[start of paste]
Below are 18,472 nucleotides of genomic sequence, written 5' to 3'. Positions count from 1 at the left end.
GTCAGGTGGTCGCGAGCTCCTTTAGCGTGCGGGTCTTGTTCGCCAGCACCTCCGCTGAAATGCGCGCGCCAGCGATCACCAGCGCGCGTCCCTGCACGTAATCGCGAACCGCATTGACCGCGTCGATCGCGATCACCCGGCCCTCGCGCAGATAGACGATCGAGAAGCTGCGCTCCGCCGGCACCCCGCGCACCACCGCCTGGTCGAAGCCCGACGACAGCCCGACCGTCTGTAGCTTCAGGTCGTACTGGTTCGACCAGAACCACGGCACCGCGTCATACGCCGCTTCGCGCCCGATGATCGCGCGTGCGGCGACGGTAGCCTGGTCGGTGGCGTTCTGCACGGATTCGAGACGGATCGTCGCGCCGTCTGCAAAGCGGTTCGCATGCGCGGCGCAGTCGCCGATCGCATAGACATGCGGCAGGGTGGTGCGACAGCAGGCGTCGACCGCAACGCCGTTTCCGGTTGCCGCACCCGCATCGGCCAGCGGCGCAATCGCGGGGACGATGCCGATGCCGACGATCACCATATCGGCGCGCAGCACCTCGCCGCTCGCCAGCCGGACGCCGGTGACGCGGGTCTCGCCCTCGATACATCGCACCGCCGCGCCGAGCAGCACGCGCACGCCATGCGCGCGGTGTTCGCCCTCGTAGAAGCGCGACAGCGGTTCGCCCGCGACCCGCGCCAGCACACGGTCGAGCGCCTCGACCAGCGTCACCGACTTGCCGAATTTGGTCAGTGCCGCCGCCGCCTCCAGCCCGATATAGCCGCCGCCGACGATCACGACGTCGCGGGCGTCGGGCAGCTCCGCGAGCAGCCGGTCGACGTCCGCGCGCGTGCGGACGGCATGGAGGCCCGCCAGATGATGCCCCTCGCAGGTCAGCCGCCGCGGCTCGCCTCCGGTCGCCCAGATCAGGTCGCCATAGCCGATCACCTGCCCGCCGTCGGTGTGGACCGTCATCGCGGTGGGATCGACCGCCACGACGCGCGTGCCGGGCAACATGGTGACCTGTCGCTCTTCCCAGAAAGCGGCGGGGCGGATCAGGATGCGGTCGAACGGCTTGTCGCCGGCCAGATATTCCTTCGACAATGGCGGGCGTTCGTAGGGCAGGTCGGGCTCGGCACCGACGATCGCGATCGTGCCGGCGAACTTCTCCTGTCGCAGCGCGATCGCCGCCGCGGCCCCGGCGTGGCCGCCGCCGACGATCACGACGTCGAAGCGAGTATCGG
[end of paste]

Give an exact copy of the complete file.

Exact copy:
Below are 18,472 nucleotides of genomic sequence, written 5' to 3'. Positions count from 1 at the left end.
GTCAGGTGGTCGCGAGCTCCTTTAGCGTGCGGGTCTTGTTCGCCAGCACCTCCGCTGAAATGCGCGCGCCAGCGATCACCAGCGCGCGTCCCTGCACGTAATCGCGAACCGCATTGACCGCGTCGATCGCGATCACCCGGCCCTCGCGCAGATAGACGATCGAGAAGCTGCGCTCCGCCGGCACCCCGCGCACCACCGCCTGGTCGAAGCCCGACGACAGCCCGACCGTCTGTAGCTTCAGGTCGTACTGGTTCGACCAGAACCACGGCACCGCGTCATACGCCGCTTCGCGCCCGATGATCGCGCGTGCGGCGACGGTAGCCTGGTCGGTGGCGTTCTGCACGGATTCGAGACGGATCGTCGCGCCGTCTGCAAAGCGGTTCGCATGCGCGGCGCAGTCGCCGATCGCATAGACATGCGGCAGGGTGGTGCGACAGCAGGCGTCGACCGCAACGCCGTTTCCGGTTGCCGCACCCGCATCGGCCAGCGGCGCAATCGCGGGGACGATGCCGATGCCGACGATCACCATATCGGCGCGCAGCACCTCGCCGCTCGCCAGCCGGACGCCGGTGACGCGGGTCTCGCCCTCGATACATCGCACCGCCGCGCCGAGCAGCACGCGCACGCCATGCGCGCGGTGTTCGCCCTCGTAGAAGCGCGACAGCGGTTCGCCCGCGACCCGCGCCAGCACACGGTCGAGCGCCTCGACCAGCGTCACCGACTTGCCGAATTTGGTCAGTGCCGCCGCCGCCTCCAGCCCGATATAGCCGCCGCCGACGATCACGACGTCGCGGGCGTCGGGCAGCTCCGCGAGCAGCCGGTCGACGTCCGCGCGCGTGCGGACGGCATGGAGGCCCGCCAGATGATGCCCCTCGCAGGTCAGCCGCCGCGGCTCGCCTCCGGTCGCCCAGATCAGGTCGCCATAGCCGATCACCTGCCCGCCGTCGGTGTGGACCGTCATCGCGGTGGGATCGACCGCCACGACGCGCGTGCCGGGCAACATGGTGACCTGTCGCTCTTCCCAGAAAGCGGCGGGGCGGATCAGGATGCGGTCGAACGGCTTGTCGCCGGCCAGATATTCCTTCGACAATGGCGGGCGTTCGTAGGGCAGGTCGGGCTCGGCACCGACGATCGCGATCGTGCCGGCGAACTTCTCCTGTCGCAGCGCGATCGCCGCCGCGGCCCCGGCGTGGCCGCCGCCGACGATCACGACGTCGAAGCGAGTATCGG